Improve Your Position

Use these tips to best engage your core, seat, and legs in the saddle.
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No matter what breed of horse you ride, level at which you compete, or even if you don’t compete at all, a solid base (lower body) and core (upper body) are required for good Western equitation/horsemanship. With a workmanlike seat and body position, you can use your body effectively when riding and be the best pilot for your horse.

I’ll cover position pointers to improve your core and base in the saddle, and then compare a less desirable presentation with one that’s correct.

1. Your base—seat and legs—plays the most important role in your riding position. It anchors you in the saddle and gives you contact with your horse’s body. For a workmanlike base, there should be a straight line from your shoulder to your hip to your heel. Your torso (or core) should be straight up and down, with your shoulders square and your abdominal muscles engaged.

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2. Your legs should always be on the horse, making light contact. You can’t see any light between the rider’s leg and his horse’s side. Do note that his leg isn’t squeezing the horse; it just has light contact with the horse. The rider pushes his heel down to extend that shoulder-hip-heel line. This heel placement also means he can “get to his horse” quickly for cueing and correction, because his heel or spur is in the right spot and his leg is on his horse.

3. Here’s a look at leg position from the front. You can’t see any daylight between the rider’s leg and his horse here, either. Note that his toe is up and slightly turned out. Pulling your toes up and pushing your heel down, as suggested in Photo 2, puts your foot in the correct place to use your heel or spur.

4. To establish this base alignment, stand straight up in your stirrups, so that your shoulder, hip, and heel are in line. Then slowly sit down into the seat of your saddle, keeping your legs in the same spot they were when you were standing. This will ensure that your base is solidly placed below your core. For a strengthening exercise, you can walk, jog, and lope while standing in your stirrups; then slowly sit in your seat, raising and lowering as you move along.

5. If your legs are too far out in front of you, it’ll be impossible to stand up straight in your stirrups. Your body will lean forward to compensate for the lack of balance, as the rider’s body does here. A similar situation will happen if your legs are too far behind you. That’s why this is an easy way to diagnose if your base is out of alignment.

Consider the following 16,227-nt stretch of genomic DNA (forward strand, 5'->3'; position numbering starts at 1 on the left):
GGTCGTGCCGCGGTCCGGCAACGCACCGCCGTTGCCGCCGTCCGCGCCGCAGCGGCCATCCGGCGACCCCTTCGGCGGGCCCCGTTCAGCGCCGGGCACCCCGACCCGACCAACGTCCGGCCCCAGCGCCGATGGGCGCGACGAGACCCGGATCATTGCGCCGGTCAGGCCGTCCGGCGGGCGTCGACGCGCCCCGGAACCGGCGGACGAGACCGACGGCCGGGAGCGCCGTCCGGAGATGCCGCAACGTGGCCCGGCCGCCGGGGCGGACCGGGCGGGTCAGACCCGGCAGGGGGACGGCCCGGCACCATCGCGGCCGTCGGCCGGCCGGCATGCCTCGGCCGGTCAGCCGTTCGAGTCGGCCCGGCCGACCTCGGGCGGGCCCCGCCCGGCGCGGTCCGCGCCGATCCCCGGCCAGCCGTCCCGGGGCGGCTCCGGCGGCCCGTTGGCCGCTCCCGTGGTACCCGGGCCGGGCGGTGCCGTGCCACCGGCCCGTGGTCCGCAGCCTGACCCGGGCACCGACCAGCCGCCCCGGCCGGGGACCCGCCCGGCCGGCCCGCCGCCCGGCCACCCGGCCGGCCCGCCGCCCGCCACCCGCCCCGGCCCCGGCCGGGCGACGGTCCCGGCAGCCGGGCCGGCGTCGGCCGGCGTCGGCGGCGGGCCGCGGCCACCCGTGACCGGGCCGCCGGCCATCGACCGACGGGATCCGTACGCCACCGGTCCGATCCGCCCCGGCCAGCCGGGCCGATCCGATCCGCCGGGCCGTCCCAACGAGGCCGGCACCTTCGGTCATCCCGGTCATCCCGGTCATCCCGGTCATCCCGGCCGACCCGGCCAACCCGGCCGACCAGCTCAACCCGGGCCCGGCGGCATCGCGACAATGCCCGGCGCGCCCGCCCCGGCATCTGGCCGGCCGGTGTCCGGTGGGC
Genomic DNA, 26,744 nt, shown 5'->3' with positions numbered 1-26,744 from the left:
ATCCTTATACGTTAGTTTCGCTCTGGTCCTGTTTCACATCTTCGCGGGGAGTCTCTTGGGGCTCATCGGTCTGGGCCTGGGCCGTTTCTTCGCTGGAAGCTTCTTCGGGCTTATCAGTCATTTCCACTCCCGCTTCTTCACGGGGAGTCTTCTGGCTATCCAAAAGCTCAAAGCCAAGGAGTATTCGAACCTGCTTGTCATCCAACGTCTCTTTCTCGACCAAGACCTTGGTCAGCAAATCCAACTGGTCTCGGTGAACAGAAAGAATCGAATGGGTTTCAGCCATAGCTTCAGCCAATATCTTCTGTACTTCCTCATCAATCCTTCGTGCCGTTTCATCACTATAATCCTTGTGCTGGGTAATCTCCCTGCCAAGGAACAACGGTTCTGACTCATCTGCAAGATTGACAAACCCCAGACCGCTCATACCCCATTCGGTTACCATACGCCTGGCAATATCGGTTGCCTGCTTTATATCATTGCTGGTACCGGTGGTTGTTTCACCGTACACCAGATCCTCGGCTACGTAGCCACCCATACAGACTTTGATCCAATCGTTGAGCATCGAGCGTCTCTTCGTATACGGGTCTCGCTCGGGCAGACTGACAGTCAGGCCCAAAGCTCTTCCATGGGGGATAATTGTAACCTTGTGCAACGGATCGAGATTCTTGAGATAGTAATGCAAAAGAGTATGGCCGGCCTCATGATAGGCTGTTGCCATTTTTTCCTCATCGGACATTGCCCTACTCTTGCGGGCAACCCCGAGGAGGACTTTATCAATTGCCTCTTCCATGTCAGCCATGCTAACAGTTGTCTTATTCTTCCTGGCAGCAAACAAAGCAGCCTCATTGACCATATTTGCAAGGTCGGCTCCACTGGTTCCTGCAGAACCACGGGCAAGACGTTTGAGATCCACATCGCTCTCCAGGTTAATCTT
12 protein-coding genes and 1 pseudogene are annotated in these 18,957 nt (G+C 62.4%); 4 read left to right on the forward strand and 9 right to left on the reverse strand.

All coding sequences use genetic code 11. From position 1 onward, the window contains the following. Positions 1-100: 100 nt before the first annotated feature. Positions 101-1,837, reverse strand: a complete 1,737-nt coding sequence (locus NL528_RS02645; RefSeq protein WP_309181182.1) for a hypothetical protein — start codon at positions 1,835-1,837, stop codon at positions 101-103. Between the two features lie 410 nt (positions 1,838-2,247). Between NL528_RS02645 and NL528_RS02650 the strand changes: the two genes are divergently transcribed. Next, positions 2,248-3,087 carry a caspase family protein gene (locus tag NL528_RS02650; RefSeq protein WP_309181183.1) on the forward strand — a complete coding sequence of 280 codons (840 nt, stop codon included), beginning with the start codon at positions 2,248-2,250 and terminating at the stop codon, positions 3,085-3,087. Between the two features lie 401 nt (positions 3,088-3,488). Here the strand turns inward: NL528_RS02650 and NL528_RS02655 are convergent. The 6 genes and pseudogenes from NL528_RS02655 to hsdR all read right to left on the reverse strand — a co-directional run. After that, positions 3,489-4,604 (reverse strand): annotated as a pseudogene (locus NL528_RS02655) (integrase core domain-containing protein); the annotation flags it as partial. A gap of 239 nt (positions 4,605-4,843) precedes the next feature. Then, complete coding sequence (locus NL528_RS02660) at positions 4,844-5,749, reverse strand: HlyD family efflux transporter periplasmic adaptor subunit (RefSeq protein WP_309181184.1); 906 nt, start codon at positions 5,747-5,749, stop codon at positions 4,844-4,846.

Credit: hr-140600-lesson-05_gn

Credit: hr-140600-lesson-05_gn

6. Once your base is established, start work on your core. To begin, use a riding crop placed behind your back, held by your elbows. Keep your elbows close to your sides. This will help you think about bringing your shoulder blades back and together, although in an exaggerated manner. It’ll also make you sit tall—I like to call it lifting your ribcage out of your belt. This gives you a position of strength in your core, along with keeping your shoulders in line with your base as well.

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7. With the crop removed, maintain the position you established, with your shoulder blades pulled together, elbows in, torso extended, and back flat, as shown with my hand’s placement here.

8. Here’s an exaggerated example of what goes wrong when your base and core aren’t strong and engaged. The rider’s right hand is far away from his body, which brings his elbow out and arm behind him. That influences his shoulder blades—he can’t keep them together when one arm has gone rogue. Furthermore, his weakness in his core forces him to push his legs out in front of him. This shows the domino effect that a single position flaw can lead to, as well as how that influences the presentation of his horse.

9. Compare Photo 8 to this one, where the rider’s base and core are aligned and strong. His heels are down, there’s a line from his heel to his hip to his shoulder, his legs are on his horse, his ribcage is lifted out of his belt, his elbows are in, and his shoulder blades are pulled back. All of this leads to a workmanlike position and a horse that looks good on the rail.

Bill Melendez, Temecula, California, was born in New York and moved to California as a teen. He started training horses in his 20s. He’s since judged shows around the world; been named chairman of the Judge’s Training and Steward Program for the Arabian Horse Association; and trained, shown, and coached numerous champion horses and riders, including his son, Ryan, shown in these photos.

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